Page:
If you have to optimize a cursor for performance, keep the following considerations in mind:

 

  1. Always try to replace the cursor by a set-based equivalent first. If you fail to see how, do not hesitate to ask in one of the SQL Server newsgroups.
  2. If you are really stuck with a cursor, then do NOT rely on the default options. They will result in the slowest of all possible option combinations
  3. If you think that the FAST_FORWARD option results in the fastest possible performance, think again. I have not found one single test case where it was faster than, or even as fast as, a STATIC cursor.
  4. Do NOT use the WHERE CURRENT OF syntax of the UPDATE command. Using a regular WHERE clause with the primary key values will speed up your performance by a factor of two to three.
  5. Do not rely blindly on my performance results. Remember, the one thing that is always true when working with SQL Server is: “it depends”.
Published Wednesday, November 21, 2007 2:15 AM by Hugo Kornelis

Attachment(s): Cursor comparison.xls

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Comments

 

Adam Machanic said:

How about the fastet possible cursor: One built using SQLCLR..?  A loop over a SqlDataReader is much faster, in my tests, than any T-SQL cursor.

November 20, 2007 8:01 PM
 

Hugo Kornelis said:

Note to all - I just spotted an annoying typo. At one place, I had written FAST_FORWARD where I actually meant FORWARD_ONLY.

This is now fixed.

November 23, 2007 8:22 AM
 

JJ B said:

Very informative!  I hardly ever use cursors, but if I ever have to in the future, this article would prove very useful.  Thanks for doing the research.  (I did read and understand the part about my mileage varying...)

November 26, 2007 11:46 AM
 

SELECT Hints, Tips, Tricks FROM Hugo Kornelis WHERE RDBMS = 'SQL Server' said:

After making my post on cursor optimization I received some comments that triggered me to do some further

November 27, 2007 5:47 PM
 

SELECT Hints, Tips, Tricks FROM Hugo Kornelis WHERE RDBMS = 'SQL Server' said:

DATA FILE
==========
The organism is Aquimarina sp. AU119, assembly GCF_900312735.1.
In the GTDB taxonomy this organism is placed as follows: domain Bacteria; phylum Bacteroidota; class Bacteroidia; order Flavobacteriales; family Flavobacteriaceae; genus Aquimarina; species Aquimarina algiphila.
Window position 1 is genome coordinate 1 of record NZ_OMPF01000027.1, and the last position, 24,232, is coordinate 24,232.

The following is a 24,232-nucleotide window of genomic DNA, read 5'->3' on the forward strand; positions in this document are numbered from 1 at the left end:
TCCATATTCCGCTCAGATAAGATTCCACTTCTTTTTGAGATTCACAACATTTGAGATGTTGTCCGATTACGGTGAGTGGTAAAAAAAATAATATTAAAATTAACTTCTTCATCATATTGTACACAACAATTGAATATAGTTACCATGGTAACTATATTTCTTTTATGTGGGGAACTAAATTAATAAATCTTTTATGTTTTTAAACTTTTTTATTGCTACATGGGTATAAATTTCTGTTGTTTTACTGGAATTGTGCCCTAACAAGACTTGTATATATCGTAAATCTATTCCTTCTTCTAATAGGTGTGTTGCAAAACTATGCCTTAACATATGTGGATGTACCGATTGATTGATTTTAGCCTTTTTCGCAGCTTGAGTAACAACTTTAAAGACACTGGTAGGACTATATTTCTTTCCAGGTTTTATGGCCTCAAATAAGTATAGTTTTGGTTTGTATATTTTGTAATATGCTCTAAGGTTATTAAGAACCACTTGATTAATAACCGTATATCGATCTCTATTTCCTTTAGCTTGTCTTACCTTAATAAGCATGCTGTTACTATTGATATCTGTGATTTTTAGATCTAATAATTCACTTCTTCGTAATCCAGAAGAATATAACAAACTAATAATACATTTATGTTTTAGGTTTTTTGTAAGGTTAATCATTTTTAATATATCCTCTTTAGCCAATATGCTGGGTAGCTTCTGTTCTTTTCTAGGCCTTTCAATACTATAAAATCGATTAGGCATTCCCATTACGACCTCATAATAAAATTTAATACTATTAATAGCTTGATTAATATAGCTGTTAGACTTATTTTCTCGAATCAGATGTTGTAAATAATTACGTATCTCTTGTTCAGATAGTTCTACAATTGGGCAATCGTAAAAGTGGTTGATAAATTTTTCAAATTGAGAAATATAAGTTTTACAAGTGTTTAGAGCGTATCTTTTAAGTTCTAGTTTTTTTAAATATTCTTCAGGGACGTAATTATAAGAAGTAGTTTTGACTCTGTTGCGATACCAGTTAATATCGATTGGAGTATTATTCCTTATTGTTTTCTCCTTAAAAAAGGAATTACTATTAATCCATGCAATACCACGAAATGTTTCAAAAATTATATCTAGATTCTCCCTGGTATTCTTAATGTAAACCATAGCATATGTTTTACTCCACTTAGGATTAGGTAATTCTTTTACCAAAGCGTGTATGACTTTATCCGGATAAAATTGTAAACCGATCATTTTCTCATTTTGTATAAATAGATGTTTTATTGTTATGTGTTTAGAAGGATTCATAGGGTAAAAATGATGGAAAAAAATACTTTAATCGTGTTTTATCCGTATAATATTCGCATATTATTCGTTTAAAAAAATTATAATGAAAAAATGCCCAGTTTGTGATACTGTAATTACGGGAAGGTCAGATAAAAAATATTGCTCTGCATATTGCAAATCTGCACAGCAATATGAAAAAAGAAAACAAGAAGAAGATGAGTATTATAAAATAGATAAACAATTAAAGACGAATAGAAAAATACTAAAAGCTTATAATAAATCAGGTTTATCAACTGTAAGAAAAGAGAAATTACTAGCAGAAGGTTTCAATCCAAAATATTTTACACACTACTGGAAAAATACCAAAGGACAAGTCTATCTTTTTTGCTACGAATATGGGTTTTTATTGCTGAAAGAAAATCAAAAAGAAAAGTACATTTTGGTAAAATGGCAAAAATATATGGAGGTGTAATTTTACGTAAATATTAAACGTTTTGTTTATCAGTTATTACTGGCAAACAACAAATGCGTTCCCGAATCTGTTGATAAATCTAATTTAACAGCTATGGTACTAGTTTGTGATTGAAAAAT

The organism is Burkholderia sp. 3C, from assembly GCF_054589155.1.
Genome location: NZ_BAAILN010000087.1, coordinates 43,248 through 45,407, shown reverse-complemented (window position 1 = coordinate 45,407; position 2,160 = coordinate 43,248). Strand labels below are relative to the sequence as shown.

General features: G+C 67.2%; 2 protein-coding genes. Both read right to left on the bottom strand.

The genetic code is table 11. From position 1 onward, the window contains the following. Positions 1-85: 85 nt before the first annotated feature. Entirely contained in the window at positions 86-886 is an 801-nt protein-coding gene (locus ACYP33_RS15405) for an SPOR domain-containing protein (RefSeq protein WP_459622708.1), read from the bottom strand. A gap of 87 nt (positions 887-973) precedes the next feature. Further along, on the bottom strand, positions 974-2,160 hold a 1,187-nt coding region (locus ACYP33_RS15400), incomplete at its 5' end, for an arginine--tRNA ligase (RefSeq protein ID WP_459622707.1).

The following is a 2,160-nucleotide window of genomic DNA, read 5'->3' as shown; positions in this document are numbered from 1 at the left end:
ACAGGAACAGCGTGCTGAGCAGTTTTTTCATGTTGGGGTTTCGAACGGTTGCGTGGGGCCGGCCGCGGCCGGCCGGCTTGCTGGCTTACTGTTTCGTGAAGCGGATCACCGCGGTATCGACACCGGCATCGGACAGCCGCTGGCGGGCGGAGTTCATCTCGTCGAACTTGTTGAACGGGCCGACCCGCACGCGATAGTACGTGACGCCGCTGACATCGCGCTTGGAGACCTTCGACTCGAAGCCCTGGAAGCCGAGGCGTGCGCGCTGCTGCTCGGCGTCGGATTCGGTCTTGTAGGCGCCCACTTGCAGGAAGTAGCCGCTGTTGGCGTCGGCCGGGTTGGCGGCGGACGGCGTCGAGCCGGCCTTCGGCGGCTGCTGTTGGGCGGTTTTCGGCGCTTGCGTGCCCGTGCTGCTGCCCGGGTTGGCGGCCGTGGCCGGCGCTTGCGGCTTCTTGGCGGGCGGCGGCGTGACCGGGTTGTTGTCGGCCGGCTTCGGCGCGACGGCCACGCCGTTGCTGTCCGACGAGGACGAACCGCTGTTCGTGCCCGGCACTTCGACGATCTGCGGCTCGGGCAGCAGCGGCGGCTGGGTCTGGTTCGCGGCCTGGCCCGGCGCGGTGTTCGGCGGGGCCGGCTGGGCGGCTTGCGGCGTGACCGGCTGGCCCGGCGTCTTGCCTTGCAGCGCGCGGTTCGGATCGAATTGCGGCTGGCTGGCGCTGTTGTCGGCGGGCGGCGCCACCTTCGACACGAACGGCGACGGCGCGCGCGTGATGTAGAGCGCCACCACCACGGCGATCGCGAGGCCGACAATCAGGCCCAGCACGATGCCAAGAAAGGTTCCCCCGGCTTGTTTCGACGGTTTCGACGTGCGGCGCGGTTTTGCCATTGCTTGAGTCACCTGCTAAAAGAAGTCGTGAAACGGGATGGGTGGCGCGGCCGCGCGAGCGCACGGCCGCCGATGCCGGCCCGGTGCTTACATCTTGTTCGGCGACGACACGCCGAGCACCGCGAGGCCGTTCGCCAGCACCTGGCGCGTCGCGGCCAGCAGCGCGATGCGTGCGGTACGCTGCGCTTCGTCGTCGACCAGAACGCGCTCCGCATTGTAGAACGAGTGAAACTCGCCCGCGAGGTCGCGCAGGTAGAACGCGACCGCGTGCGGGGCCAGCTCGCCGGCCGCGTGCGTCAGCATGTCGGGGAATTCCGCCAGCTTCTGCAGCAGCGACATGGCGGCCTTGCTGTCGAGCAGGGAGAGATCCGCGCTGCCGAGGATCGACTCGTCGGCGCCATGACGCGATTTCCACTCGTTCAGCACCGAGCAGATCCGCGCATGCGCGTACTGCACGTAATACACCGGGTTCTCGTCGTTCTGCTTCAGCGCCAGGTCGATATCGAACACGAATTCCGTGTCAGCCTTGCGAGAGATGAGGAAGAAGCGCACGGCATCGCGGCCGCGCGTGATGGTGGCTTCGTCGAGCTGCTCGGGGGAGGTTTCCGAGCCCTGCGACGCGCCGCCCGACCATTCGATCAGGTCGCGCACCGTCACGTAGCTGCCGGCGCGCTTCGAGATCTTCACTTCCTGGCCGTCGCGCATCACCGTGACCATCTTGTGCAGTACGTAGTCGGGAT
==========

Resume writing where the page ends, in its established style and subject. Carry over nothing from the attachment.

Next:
Some problems can only be solved by brute-forcing every possible combination. The problem with such an

November 30, 2007 4:58 PM
 

kzimmerm said:

Thanks for the information.  I was able to come up with a somewhat faster sproc which utilizes a cursor.  I was able to squeeze out a better performing procedure with little effort.

Thanks again.

December 19, 2007 1:47 PM
 

Ben H said:

Execellent article, thankyou

July 9, 2008 8:01 PM
 

Anil Desai said:

Hi i want to use "CURRENT OF" in cursor which only print one column row by row.

Here i make one table named "Student" which contain columns (studentId,studentName).

Than i create one T-Sql code like....

---------------------------------------------------------------------

DECLARE mycursor CURSOR FOR

  SELECT studentId, studentName FROM Student

OPEN mycursor

FETCH mycursor

WHILE (@@FETCH_STATUS != -1)

BEGIN

select studentName from Student

where CURRENT OF mycursor

  FETCH mycursor

END

deallocate mycursor

------------------------------------------------------------------

is it possible to use "CURRENT OF" like above code?

Thanks..

July 29, 2008 3:28 AM
 

Akki said:

Hi Thanks a lot for this info.this was really useful.

i did get to know where and how to improve performance using cursor.

Thanks a lot

Akki

December 14, 2009 5:44 AM
 

Akki said:

Hugo,

I have a question. dos'nt this performance mainly  depends on the server space and other server related things ??

Akki

December 14, 2009 5:49 AM
 

Hugo Kornelis said:

Hi Akki,

Performanhce depends on many factors. Available memory, disk setup, amount of processors, and various other server options are all very important.

However, many of the options described in this article change the way SQL Server accesses the data. And differrent ways produce different speeds.

Bottom line: If you add memory to your server and buy a better disk subsystem, all cursors will speed up, but thosse with the "better" options will still perform better than those with the "slower" options.

One caveat - after posting this article, I found that there are cases where the FAST_FORWARD option is faster than the STATIC option. In situations where all the data to be processed by the cursor fits into the cache, STATIC always wins. In cases where the amount of data is way too large to fit into cache, FAST_FORWARD has the edge.

Best, Hugo

December 14, 2009 6:13 AM
 

Aaron Bertrand said:

This week, T-SQL Tuesday is being hosted by Jes Borland ( blog | twitter ), and the theme is " Aggregate

March 8, 2011 4:46 PM
 

Anonymous said:

Thanks, your article helped me and many others no doubt.

July 26, 2013 2:34 PM
 

Bheemsen Singh said:

Very useful....!!

Thanks a lot for this info.this was really useful.

I use cursors, but this article very useful.

May 14, 2014 2:47 AM

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About Hugo Kornelis

Hugo is co-founder and R&D lead of perFact BV, a Dutch company that strives to improve analysis methods and to develop computer-aided tools that will generate completely functional applications from the analysis deliverable. The chosen platform for this development is SQL Server. In his spare time, Hugo likes to visit the SQL Server newsgroups, in order to share and enhance his knowledge of SQL Server.